AIS industrial multi-touch screen-panel PC computers or panel-mount HMI panels combine an Intel Atom dual core processor with projected capacitive touch technology in an industrial-grade flat panel. (Source: American Industrial Systems)
Very Interesting article, HMI is definetly worth spending money on by a company since it makes control easier and more centeralized. But it would be interesting to see that how many companies actually adopt multitouch technology, some might stay with the conventional HMI's mostly because there might not be alot of application for the multitouch. Multitouch although quite fascinating might be a bit too advanced for manufacturing companies.
It will be interesting to see how many OEM machines actually implement more sophiticated HMIs that use some of these features. It definitely would add to the cost of development, especially moving to more sophisticated graphics, and one question is whether that expense will be worth it for many machines. Especially over the near term.
If my work's not fun Rob, I have to ask myself why I'm doing it. Yes I need the wage to live, but it should be fun at the same time (just don't tell the owners or they'll dock my pay for having fun on company time).
I see it more as bringing expectations of machinery up to human standards, instead of shaping humans to fit machinery.
Another example of how successful, large-scale consumer electronics innovations can be ported to much smaller markets such as industrial, after high enough volumes have been manufactured to bring prices down.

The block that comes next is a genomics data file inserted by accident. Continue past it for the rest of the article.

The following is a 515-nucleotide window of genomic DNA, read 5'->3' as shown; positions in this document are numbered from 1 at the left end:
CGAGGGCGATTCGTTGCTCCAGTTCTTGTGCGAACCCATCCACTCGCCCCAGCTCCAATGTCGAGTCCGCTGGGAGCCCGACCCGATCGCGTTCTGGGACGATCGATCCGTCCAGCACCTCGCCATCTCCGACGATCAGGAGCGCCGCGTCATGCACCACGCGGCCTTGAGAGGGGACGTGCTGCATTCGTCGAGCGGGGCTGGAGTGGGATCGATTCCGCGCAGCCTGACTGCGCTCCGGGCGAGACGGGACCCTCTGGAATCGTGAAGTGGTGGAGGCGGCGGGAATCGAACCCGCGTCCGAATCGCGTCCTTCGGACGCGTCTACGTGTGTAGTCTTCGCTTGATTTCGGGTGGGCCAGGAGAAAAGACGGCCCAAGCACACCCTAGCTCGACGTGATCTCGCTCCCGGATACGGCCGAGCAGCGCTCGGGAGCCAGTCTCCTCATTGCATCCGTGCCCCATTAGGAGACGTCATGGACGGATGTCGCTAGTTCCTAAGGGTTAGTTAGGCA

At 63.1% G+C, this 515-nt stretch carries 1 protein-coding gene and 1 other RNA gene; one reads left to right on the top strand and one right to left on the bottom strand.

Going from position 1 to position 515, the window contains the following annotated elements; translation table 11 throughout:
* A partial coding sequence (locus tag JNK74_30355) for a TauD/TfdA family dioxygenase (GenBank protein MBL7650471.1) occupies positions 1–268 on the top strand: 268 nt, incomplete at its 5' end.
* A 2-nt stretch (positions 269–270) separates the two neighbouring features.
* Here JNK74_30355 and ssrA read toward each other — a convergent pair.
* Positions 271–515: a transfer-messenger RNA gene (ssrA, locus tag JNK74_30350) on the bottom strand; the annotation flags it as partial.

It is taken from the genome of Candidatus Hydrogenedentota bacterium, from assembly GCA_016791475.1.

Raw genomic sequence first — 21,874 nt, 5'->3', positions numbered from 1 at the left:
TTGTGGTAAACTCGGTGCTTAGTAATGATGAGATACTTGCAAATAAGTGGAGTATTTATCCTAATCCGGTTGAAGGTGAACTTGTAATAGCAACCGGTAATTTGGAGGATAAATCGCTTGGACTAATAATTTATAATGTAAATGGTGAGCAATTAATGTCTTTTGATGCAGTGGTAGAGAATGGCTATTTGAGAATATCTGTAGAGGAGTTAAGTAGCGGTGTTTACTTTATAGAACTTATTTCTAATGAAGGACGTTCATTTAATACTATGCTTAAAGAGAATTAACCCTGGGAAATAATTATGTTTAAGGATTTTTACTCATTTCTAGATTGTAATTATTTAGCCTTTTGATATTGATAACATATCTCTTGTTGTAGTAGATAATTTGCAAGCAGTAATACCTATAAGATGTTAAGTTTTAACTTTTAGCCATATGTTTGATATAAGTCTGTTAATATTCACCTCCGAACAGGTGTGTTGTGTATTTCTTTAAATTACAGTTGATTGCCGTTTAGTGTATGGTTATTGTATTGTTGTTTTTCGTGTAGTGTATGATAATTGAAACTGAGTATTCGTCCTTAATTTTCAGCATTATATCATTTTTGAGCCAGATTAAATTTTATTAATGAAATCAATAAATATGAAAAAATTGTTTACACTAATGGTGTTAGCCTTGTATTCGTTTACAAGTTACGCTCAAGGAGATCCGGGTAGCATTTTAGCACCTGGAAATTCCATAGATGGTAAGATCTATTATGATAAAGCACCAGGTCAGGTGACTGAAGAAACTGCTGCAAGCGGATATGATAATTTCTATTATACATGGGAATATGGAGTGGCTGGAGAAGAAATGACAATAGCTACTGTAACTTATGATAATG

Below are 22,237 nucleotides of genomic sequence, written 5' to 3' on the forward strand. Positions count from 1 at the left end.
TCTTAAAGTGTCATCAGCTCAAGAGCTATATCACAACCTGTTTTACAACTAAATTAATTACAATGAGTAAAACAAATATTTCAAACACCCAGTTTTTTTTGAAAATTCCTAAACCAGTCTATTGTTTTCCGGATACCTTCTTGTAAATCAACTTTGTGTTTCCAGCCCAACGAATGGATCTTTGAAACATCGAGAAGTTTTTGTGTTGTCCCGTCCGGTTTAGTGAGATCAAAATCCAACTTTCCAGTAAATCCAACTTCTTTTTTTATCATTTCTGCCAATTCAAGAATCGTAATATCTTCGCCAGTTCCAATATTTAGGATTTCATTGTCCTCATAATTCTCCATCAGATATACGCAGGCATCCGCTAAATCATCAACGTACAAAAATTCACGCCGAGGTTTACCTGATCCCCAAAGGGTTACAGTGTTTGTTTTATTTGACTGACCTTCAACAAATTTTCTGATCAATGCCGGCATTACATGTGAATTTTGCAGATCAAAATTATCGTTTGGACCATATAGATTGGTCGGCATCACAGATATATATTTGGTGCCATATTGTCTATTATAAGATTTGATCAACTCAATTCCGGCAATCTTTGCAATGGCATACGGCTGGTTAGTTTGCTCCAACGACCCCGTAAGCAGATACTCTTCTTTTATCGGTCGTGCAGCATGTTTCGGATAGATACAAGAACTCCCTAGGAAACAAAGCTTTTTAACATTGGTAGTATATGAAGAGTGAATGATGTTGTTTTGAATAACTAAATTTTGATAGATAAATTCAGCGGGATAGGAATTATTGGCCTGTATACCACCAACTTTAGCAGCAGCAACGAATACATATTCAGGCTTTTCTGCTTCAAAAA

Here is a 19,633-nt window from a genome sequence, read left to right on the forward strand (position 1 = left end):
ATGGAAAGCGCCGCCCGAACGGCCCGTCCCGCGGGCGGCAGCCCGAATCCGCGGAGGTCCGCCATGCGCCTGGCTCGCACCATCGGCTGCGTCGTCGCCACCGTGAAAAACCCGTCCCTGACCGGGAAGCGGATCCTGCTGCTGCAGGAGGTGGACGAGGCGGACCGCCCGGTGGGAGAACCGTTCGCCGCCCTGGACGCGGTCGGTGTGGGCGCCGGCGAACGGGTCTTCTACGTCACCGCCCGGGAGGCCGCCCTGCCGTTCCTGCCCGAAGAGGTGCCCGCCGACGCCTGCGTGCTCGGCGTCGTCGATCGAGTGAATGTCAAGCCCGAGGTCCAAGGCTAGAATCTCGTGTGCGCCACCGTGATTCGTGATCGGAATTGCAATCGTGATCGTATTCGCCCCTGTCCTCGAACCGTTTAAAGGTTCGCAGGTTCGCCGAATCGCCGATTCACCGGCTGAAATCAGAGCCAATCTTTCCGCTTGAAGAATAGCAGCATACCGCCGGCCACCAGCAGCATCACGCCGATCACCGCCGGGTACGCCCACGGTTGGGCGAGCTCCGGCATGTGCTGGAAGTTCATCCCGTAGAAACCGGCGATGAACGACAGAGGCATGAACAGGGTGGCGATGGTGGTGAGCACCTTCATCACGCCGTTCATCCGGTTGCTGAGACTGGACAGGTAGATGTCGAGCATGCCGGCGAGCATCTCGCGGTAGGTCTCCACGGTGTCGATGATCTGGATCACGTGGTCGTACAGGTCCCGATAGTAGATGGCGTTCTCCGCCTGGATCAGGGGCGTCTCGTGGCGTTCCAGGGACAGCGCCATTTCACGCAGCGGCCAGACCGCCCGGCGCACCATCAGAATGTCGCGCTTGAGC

The promise of the Internet of Things (IoT) is that devices, gadgets, and appliances we use every day will be able to communicate with one another. This potential is not limited to household items or smartphones, but also things we find in our yard and garden, as evidenced by a recent challenge from the element14 design community.
If you didn't realize that PowerPoint presentations are inherently hilarious, you have to see Don McMillan take one apart. McMillan -- aka the Technically Funny Comic -- worked for 10 years as an engineer before he switched to stand-up comedy.
The first Tacoma Narrows Bridge was a Washington State suspension bridge that opened in 1940 and spanned the Tacoma Narrows strait of Puget Sound between Tacoma and the Kitsap Peninsula. It opened to traffic on July 1, 1940, and dramatically collapsed into Puget Sound on November 7, just four months after it opened.
Noting that we now live in an era of “confusion and ill-conceived stuff,” Ammunition design studio founder Robert Brunner, speaking at Gigaom Roadmap, said that by adding connectivity to everything and its mother, we aren't necessarily doing ourselves any favors, with many ‘things’ just fine in their unconnected state.
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